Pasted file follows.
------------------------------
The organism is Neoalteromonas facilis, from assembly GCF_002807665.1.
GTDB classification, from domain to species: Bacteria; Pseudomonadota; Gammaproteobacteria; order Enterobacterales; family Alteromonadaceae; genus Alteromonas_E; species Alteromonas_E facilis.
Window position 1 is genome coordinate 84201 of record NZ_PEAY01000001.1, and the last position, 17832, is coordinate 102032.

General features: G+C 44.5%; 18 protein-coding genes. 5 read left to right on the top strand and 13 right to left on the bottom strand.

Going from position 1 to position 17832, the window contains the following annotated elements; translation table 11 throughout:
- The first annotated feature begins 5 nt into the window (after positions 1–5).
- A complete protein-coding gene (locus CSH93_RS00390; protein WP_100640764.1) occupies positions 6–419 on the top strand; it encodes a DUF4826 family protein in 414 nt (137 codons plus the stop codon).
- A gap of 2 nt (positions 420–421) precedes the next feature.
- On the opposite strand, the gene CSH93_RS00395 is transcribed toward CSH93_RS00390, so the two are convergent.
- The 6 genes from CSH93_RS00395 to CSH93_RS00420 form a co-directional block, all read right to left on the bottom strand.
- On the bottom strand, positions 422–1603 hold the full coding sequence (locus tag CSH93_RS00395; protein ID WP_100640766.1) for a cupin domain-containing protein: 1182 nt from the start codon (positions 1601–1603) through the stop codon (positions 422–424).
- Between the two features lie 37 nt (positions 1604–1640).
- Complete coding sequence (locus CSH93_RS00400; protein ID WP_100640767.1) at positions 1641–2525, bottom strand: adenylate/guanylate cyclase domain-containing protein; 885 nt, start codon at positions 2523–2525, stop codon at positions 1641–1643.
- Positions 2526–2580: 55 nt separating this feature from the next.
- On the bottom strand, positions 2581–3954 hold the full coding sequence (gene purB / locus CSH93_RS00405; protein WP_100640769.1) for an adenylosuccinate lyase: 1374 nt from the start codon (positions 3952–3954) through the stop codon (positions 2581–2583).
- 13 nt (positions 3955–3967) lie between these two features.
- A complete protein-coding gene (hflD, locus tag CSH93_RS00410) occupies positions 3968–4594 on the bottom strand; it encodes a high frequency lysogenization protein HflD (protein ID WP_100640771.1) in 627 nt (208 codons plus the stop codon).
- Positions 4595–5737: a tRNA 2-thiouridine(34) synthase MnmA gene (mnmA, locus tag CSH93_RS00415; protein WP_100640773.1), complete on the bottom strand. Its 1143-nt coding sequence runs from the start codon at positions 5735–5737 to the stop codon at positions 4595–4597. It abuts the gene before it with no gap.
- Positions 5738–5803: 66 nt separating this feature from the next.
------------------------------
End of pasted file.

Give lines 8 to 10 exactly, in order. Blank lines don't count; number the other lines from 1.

- A gap of 2 nt (positions 420–421) precedes the next feature.
- On the opposite strand, the gene CSH93_RS00395 is transcribed toward CSH93_RS00390, so the two are convergent.
- The 6 genes from CSH93_RS00395 to CSH93_RS00420 form a co-directional block, all read right to left on the bottom strand.